By using a yield stress gel, Penn State engineers can place tiny aggregates of cells exactly where they want to build the complex shapes that will be necessary to replace bone, cartilage, and other tissues.
Immune medicines, across cancers, infectious disease, and inflammatory disease, hold our closest promise to lasting curative therapies. In this sponsored webinar, IsoPlexis and various researchers will speak about the shift in space and time towards ‘Smaller’ to target our most powerful single cells, in order to accelerate timelines for finding these cures.
Researchers report that chronic jet lag alters the microenvironment surrounding tumor cells, making it more favorable for tumor growth, and also hinders the body’s natural immune defenses. Their study highlights the rapidly growing scientific field of the effect of circadian disruption on health and wellbeing.
A University of Michigan-led research team has uncovered a neural network that enables Drosophila melanogaster fruit flies to convert external stimuli of varying intensities into a "yes or no" decision about when to act. Using genetic techniques, the researchers were able to show how the Drosophila nervous system can mute or boost different intensities of sensory information to make behavioral decisions.
Macrophages are specialized cells involved in the detection, phagocytosis, and destruction of bacteria and other harmful organisms. Using a mouse model, researchers at the University of California San Diego School of Medicine report they have discovered that the protein, GIV, or Girdin, acts as a brake on macrophages.
A comparative viral-human protein-protein interaction and viral protein localization analysis was performed for three coronaviruses—SARS-CoV-2, SARS-CoV-1, and MERS-CoV. The resulting molecular insights, together with drug performance information derived from medical records for about 740,000 SARS-CoV-2 patients, suggested treatment regimens for current, and potential future viral pandemics.
Research headed by a team at the École Polytechnique Fédérale de Lausanne (EPFL), in Switzerland, generated new insights into how RNA molecules that help to protect the tips of chromosomes are directed to the telomeres. Their experiments showed that when TERRA RNA reaches the tip of chromosomes, proteins regulate its association with telomeres. Among these proteins, RAD51 was shown to play a particularly important role.
The TERT gene mutations C228T and C250T are known to promote cancer growth and are present in more than 60% of all gliomas. Now researchers at Massachusetts General Hospital have developed an enhanced form of liquid biopsy that can detect and monitor the genetic mutations in glioma blood samples.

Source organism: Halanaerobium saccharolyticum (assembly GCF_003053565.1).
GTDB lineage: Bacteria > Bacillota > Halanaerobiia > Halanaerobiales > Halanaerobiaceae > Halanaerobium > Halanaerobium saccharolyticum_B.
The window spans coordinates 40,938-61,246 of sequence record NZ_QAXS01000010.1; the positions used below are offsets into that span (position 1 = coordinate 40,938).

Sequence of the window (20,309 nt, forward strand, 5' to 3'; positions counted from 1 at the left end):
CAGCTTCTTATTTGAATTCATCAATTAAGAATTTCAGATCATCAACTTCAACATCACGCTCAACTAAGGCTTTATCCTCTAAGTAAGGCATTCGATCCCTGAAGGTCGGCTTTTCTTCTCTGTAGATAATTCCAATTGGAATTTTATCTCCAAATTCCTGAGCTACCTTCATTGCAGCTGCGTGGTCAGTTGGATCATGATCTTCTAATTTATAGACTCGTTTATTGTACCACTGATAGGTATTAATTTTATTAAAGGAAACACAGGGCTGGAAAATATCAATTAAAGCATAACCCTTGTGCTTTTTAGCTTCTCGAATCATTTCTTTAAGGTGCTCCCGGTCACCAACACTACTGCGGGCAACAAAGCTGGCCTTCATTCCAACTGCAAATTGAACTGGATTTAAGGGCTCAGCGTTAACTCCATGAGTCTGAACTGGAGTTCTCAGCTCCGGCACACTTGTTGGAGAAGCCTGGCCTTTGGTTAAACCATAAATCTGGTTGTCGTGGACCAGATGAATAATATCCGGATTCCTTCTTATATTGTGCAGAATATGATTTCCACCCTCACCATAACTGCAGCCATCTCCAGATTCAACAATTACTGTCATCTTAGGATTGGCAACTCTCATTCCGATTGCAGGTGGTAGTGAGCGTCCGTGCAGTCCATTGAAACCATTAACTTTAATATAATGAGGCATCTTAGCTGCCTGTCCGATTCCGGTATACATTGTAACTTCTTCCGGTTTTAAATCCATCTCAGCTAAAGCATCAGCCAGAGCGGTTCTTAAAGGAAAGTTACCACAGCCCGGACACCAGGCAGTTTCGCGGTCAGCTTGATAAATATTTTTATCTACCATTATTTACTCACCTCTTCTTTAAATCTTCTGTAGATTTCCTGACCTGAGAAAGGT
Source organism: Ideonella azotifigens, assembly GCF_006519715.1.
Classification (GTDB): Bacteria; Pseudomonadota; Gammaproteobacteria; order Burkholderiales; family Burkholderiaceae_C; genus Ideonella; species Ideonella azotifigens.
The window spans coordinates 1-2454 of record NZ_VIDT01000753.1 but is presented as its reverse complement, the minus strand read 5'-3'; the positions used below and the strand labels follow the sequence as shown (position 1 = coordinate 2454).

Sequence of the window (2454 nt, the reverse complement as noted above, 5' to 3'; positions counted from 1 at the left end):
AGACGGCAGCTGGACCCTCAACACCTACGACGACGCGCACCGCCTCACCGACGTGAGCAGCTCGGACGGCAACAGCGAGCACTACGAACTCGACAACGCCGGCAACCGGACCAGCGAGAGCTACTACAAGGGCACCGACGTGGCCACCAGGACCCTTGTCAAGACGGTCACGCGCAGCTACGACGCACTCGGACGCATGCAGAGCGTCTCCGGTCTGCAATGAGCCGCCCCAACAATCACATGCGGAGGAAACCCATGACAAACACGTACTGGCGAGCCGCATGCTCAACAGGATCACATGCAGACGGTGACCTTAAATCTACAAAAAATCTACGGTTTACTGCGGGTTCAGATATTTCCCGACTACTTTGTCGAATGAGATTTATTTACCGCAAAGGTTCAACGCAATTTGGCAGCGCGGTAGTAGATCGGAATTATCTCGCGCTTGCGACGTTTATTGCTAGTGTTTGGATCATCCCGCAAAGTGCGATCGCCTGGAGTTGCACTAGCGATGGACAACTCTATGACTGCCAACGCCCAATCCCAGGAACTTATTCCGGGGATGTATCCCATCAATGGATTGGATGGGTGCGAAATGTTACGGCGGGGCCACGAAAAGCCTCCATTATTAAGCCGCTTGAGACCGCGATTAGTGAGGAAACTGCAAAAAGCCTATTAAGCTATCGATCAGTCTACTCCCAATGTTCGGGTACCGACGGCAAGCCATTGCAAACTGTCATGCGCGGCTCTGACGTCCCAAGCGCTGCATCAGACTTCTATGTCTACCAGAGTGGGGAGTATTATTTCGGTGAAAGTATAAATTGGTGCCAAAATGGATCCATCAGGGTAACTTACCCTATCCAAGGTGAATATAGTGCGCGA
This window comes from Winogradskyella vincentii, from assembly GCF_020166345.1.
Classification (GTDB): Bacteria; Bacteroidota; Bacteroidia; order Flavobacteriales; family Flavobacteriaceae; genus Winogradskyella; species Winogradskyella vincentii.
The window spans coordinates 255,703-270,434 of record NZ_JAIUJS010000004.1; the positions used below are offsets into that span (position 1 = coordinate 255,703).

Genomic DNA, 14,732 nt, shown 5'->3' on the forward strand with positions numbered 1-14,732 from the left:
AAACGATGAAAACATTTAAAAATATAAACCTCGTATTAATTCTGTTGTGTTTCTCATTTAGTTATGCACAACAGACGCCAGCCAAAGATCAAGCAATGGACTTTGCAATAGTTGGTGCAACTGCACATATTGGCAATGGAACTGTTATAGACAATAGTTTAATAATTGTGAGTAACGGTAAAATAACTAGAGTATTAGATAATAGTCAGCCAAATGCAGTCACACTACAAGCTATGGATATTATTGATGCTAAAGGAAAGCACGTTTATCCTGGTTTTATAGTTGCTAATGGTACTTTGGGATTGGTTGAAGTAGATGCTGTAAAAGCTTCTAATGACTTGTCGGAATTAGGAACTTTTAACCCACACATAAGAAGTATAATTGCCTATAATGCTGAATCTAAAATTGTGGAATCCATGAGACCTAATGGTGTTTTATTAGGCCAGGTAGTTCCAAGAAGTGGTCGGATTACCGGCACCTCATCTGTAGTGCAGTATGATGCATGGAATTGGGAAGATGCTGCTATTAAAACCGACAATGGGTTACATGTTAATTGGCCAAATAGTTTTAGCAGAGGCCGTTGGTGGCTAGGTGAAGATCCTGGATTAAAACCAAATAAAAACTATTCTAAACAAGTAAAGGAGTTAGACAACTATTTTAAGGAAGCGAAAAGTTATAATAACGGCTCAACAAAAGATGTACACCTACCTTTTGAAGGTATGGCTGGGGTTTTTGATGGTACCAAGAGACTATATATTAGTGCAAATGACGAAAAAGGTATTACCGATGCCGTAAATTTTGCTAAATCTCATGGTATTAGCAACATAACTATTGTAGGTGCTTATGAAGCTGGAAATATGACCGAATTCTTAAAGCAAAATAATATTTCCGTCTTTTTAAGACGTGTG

Scientists at MIT and Boston Children’s Hospital say that in the microscopic environment within a single cell, physical crowding increases the chance for interactions in a way that can significantly alter a cell’s health and development. The researchers found that physically squeezing cells, and crowding their contents, can trigger cells to grow and divide faster than they normally would.
Sponsored content brought to you by Amyotrophic Lateral Sclerosis (ALS) is a devastating and rapidly fatal disease with currently only one available, FDA-approved, modestly effective...
The contract from BARDA (75A50120C00180) will fund an upcoming Phase I clinical validation study designed to evaluate HD-MAP for pandemic influenza in 420 people, using both unadjuvanted and adjuvanted vaccine formulations. However, Vaxxas is also actively investigating opportunities to apply HD-MAP toward improving the performance of vaccines for other pandemics—including against COVID-19.
In this webinar—the third in the “Women in Science” series co-hosted by GEN and the Rosalind Franklin Society—renowned neuroscientist Dr. Susan Hockfield, who served as president of MIT from 2004–2012, will share her views of the future that she lays out in her recent book, The Age of Living Machines: How Biology Will Build the Next Technology Revolution.
In this GEN Keynote webinar, Dr. Peter Marks, director of the Center for Biologics Evaluation and Research (CBER) at the FDA, will share how CBER is providing oversight to organizations during the critical developmental and manufacturing stages for biological products, as well as throughout the product life cycle.
The pause affects the ACTIV-3 trial (NCT04501978), sponsored by the NIH’s National Institute of Allergy and Infectious Diseases. ACTIV-3 is designed to assess the safety and effectiveness of LY-CoV555 compared with Gilead Sciences’ Veklury™ (remdesivir) and placebo in people who have been hospitalized with COVID-19.
ACTIV-5/BET (NCT04583969) will evaluate Skyrizi® (risankizumab-rzaa), the Boehringer Ingelheim/AbbVie monoclonal antibody now marketed for moderate to severe plaque psoriasis, with remdesivir, compared to a placebo plus remdesivir. The trial will also test Humanigen’s monoclonal antibody candidate lenzilumab with remdesivir, compared to placebo and remdesivir.
Company says the new technology helps to overcome lentiviral production challenges and can reduce process development time by approximately 40%.
Novel antibiotics are urgently needed to treat the ever-increasing number of drug-resistant infections. Now, scientists from the Perelman School of Medicine at the University of Pennsylvania report they engineered bacteria-killing molecules from wasp venom.
A research team has discovered that a bacterial toxin stimulates tissue regeneration in the planarian animal model. Besides harming the host, the toxin may exert beneficial functions by stimulating SPM production to promote the resolution of infectious inflammation.